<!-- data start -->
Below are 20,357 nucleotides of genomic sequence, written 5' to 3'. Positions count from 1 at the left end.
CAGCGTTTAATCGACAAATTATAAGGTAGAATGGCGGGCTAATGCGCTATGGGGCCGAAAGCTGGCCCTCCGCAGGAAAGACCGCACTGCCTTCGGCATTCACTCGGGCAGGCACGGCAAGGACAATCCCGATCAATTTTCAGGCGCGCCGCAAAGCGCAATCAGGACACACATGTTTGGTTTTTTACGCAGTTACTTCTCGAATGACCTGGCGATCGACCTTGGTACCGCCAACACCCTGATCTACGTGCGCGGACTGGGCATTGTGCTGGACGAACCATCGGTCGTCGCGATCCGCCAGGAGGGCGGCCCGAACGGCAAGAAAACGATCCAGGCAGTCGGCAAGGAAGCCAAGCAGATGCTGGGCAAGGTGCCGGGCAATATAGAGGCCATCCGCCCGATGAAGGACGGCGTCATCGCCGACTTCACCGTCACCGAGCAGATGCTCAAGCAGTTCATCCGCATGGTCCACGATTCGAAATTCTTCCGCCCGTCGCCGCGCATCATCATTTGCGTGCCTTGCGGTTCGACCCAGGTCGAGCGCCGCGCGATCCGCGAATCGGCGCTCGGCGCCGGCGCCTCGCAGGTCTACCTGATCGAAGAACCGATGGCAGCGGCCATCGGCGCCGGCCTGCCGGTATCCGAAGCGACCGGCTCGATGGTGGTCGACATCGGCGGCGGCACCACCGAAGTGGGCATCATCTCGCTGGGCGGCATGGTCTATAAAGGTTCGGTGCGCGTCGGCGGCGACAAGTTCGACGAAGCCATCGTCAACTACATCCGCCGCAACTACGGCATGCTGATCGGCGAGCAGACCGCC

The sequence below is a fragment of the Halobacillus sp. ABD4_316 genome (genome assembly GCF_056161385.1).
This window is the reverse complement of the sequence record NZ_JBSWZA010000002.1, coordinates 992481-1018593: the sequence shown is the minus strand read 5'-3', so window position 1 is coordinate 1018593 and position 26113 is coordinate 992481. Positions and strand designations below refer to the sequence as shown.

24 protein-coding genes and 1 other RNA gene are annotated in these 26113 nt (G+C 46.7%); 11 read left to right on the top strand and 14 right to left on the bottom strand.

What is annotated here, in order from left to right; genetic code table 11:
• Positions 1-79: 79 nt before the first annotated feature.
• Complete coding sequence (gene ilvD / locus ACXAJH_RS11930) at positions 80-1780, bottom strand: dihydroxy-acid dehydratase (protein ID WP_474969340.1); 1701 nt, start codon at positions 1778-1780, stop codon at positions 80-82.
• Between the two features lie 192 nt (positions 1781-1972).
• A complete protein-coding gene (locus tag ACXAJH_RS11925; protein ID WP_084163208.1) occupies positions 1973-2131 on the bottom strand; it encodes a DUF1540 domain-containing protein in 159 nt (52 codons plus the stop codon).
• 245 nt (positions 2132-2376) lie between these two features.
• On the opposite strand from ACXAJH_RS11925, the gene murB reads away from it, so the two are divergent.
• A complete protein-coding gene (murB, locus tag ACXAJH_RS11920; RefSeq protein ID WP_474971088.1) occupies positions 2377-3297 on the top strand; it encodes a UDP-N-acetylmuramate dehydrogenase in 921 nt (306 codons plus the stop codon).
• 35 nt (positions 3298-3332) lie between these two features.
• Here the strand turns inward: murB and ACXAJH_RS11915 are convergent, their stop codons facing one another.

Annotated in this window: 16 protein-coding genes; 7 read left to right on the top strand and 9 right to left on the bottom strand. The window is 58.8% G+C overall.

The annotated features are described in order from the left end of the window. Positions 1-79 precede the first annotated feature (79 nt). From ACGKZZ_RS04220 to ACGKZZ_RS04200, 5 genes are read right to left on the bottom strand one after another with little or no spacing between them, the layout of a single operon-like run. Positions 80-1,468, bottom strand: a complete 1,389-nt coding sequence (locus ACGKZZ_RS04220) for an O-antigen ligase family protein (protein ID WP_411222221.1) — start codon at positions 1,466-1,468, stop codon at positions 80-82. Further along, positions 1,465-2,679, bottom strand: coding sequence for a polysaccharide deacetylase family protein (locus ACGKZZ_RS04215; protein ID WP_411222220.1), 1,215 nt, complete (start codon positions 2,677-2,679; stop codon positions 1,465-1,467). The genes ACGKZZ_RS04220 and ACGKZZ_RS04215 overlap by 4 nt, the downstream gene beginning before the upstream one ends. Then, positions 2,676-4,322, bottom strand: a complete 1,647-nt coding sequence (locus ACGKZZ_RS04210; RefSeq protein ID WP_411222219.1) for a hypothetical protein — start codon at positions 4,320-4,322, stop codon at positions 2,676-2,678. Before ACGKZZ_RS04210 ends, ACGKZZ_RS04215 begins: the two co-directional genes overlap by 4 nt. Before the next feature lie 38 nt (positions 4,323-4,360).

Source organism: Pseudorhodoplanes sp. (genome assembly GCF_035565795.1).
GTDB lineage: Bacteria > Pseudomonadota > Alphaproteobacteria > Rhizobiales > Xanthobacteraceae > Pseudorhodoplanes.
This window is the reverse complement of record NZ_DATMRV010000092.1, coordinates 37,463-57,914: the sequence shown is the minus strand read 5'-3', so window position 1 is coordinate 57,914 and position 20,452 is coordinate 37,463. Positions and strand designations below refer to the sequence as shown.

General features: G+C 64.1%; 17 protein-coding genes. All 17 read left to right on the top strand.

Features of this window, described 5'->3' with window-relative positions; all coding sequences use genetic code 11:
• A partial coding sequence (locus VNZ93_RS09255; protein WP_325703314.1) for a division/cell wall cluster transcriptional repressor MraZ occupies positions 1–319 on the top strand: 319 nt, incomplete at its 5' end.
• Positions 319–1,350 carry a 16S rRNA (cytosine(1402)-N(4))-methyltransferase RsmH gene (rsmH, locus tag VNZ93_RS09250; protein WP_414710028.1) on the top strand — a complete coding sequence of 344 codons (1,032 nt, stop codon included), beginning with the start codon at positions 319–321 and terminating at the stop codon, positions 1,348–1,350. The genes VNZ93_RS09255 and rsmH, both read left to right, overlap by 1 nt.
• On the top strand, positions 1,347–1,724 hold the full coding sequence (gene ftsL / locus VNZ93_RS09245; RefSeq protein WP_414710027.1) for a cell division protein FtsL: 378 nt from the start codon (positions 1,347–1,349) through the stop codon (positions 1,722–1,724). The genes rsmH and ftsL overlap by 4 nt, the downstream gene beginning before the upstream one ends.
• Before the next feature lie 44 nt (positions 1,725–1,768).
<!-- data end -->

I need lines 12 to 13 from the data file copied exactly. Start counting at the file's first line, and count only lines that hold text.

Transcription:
• On the opposite strand from ACXAJH_RS11925, the gene murB reads away from it, so the two are divergent.
• A complete protein-coding gene (murB, locus tag ACXAJH_RS11920; RefSeq protein ID WP_474971088.1) occupies positions 2377-3297 on the top strand; it encodes a UDP-N-acetylmuramate dehydrogenase in 921 nt (306 codons plus the stop codon).